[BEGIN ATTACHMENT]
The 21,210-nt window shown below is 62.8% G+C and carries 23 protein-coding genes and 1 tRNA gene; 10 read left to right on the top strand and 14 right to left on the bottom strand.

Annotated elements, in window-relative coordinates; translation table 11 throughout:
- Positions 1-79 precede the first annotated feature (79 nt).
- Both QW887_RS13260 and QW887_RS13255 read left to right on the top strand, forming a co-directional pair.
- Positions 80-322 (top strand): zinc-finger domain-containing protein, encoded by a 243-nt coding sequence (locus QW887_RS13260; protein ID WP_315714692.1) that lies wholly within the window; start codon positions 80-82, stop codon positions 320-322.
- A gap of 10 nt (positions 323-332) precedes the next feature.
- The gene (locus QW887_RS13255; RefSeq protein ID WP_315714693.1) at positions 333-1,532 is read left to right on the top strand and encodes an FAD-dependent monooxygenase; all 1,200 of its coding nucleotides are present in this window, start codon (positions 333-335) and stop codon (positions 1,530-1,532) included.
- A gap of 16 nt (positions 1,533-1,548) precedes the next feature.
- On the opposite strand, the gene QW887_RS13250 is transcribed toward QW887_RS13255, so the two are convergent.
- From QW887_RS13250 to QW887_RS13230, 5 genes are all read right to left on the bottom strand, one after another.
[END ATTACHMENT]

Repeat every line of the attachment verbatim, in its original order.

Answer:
The 21,210-nt window shown below is 62.8% G+C and carries 23 protein-coding genes and 1 tRNA gene; 10 read left to right on the top strand and 14 right to left on the bottom strand.

Annotated elements, in window-relative coordinates; translation table 11 throughout:
- Positions 1-79 precede the first annotated feature (79 nt).
- Both QW887_RS13260 and QW887_RS13255 read left to right on the top strand, forming a co-directional pair.
- Positions 80-322 (top strand): zinc-finger domain-containing protein, encoded by a 243-nt coding sequence (locus QW887_RS13260; protein ID WP_315714692.1) that lies wholly within the window; start codon positions 80-82, stop codon positions 320-322.
- A gap of 10 nt (positions 323-332) precedes the next feature.
- The gene (locus QW887_RS13255; RefSeq protein ID WP_315714693.1) at positions 333-1,532 is read left to right on the top strand and encodes an FAD-dependent monooxygenase; all 1,200 of its coding nucleotides are present in this window, start codon (positions 333-335) and stop codon (positions 1,530-1,532) included.
- A gap of 16 nt (positions 1,533-1,548) precedes the next feature.
- On the opposite strand, the gene QW887_RS13250 is transcribed toward QW887_RS13255, so the two are convergent.
- From QW887_RS13250 to QW887_RS13230, 5 genes are all read right to left on the bottom strand, one after another.